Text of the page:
Millett, a "reporter at heart," was a fierce advocate for journalists' rights. His death spells more bad news for Australian journalism.
Mick Millet was leader, journalist, and advocate for public broadcasting.
The man who led the ABC as Director of Public Affairs, has passed away at age 60 after a period of illness. He is mourned by his wife Debra, their children Dylan and Shayne, and a huge network of friends and colleagues he made over the course of an incredible life, well lived.
Mick brought a fierce devotion to the principles of truth and accountability to every role he took, from his first cadetship with the Melbourne Herald. His journalistic rigour shaped Australia’s news landscape; he spent 20 years at the Sydney Morning Herald, first as a political correspondent in the Canberra press gallery, then serving as North Asia Correspondent, and finally, Deputy Editor. He has played an integral leadership role at the ABC since 2009, when he joined as Director of Communications.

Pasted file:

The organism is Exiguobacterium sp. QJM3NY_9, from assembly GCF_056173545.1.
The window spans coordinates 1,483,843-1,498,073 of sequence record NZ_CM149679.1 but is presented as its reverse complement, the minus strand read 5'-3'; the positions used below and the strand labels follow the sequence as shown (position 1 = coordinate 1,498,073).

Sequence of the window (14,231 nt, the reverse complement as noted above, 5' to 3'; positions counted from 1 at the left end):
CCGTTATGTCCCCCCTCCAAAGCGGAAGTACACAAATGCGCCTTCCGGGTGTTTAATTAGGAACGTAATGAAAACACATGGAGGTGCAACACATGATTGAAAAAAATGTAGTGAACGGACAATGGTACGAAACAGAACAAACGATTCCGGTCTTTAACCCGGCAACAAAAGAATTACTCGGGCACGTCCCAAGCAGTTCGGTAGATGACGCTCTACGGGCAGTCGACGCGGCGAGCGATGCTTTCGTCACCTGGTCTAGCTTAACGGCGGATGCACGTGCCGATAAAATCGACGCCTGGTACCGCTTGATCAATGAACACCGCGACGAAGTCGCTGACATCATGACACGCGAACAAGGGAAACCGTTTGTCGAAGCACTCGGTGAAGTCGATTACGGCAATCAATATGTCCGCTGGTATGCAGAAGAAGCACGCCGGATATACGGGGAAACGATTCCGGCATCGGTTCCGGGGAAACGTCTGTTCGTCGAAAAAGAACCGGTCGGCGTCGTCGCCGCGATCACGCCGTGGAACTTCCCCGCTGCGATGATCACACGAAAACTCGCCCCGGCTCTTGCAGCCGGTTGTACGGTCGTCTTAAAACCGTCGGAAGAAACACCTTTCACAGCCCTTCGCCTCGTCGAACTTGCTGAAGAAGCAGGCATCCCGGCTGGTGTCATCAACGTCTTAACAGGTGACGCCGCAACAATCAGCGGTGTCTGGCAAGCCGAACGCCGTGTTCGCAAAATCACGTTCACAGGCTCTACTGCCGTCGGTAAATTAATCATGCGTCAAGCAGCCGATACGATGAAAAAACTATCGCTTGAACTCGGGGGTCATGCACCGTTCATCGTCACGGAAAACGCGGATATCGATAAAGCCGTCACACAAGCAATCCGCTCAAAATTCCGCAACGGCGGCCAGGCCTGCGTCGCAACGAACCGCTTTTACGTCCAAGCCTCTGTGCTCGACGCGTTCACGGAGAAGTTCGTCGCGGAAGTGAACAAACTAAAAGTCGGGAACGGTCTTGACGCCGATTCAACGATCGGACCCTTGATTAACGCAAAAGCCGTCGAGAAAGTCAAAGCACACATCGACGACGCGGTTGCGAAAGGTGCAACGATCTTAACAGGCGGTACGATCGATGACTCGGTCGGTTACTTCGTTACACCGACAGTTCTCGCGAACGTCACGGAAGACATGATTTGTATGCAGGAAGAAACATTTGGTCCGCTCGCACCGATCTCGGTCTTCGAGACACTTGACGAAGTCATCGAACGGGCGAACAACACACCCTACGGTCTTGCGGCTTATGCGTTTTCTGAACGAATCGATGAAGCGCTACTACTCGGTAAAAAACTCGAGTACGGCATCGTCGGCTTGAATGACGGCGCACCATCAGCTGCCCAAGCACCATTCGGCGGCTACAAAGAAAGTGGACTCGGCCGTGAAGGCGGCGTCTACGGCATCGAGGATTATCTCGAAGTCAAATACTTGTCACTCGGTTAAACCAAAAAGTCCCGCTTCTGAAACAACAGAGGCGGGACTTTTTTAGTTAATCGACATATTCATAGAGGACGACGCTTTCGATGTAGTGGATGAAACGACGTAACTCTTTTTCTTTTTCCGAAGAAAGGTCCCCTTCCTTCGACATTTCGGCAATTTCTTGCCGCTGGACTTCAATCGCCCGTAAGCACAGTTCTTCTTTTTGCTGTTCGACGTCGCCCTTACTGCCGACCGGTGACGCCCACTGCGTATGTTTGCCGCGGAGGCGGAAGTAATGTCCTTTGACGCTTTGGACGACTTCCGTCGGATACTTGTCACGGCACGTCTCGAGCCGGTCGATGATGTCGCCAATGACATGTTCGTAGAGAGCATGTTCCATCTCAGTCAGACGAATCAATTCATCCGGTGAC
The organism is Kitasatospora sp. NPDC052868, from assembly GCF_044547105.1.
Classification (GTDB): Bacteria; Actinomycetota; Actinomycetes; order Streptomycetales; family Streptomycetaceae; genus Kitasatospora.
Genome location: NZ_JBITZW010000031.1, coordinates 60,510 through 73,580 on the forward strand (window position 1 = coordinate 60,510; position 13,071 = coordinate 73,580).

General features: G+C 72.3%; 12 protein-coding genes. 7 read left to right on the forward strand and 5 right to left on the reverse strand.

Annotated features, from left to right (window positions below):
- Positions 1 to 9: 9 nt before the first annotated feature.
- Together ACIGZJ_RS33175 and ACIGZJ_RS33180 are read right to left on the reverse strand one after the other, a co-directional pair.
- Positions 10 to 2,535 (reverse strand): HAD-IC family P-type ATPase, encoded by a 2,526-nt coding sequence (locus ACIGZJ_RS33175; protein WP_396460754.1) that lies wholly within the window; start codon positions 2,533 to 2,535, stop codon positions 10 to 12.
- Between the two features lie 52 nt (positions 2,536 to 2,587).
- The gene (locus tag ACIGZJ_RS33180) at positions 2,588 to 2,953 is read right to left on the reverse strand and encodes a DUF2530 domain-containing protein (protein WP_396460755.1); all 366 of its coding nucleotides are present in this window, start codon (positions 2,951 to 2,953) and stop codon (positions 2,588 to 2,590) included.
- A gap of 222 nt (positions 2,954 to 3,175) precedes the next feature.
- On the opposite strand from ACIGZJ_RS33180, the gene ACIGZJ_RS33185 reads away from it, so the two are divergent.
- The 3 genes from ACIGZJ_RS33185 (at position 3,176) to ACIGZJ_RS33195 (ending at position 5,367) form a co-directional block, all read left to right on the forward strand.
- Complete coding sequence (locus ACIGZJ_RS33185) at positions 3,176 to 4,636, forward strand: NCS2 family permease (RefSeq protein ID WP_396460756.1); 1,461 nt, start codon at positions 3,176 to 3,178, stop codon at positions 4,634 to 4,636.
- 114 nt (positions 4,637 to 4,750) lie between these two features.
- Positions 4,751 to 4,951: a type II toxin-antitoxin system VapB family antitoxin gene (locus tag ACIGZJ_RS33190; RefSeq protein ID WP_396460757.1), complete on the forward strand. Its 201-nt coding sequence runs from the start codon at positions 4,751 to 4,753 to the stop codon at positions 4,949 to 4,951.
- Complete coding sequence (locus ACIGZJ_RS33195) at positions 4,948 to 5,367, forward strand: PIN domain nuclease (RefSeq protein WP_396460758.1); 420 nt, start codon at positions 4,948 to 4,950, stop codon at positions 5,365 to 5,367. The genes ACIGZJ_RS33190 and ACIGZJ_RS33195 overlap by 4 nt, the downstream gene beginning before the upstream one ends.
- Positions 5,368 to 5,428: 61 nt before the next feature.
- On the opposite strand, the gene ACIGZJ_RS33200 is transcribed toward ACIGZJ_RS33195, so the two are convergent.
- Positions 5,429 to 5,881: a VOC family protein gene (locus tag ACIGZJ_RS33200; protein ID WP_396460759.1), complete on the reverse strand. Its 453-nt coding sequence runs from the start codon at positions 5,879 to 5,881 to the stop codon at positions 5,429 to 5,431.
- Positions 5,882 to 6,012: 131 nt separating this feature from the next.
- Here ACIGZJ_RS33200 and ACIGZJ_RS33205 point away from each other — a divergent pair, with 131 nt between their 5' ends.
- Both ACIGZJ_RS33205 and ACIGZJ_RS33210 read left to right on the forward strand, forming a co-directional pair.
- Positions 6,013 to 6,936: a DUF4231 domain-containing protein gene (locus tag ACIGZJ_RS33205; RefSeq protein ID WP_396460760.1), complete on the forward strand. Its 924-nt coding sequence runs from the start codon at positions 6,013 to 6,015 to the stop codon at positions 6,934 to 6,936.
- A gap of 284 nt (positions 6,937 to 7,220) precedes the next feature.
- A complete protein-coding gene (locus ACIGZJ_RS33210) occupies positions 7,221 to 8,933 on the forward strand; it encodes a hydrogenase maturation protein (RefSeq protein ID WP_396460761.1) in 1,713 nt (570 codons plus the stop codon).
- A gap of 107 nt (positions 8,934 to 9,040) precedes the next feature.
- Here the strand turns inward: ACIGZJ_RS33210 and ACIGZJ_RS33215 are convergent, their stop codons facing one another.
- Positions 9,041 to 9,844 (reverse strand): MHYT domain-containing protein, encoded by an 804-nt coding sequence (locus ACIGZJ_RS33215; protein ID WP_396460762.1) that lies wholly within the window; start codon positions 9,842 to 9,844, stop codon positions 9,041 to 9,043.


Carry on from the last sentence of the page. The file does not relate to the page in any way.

Managing director David Anderson gave a heartfelt statement about this bereavement on behalf of the ABC, celebrating Millett 'tireless defence of public broadcasting and the rights of journalists everywhere.' He described Millett as 'a friend and mentor to many journalists who respected him for leading by example,' who pushed the ABC, and the news media industry, forward at every turn.
Millett was an institutional mainstay who provided insight and support to Anderson as Managing Director, as well as Anderson’s predecessors, Michelle Guthrie and Mark Scott. His loss risks destabilising ABC leadership during this transition period. The public broadcaster has faced unprecedented financial and management troubles over the past two years. The loss of this industry stalwart will touch news media nationwide.
Vale, Mick Millett. May your dedication to journalistic integrity and public broadcasting live on, even in the current political climate.
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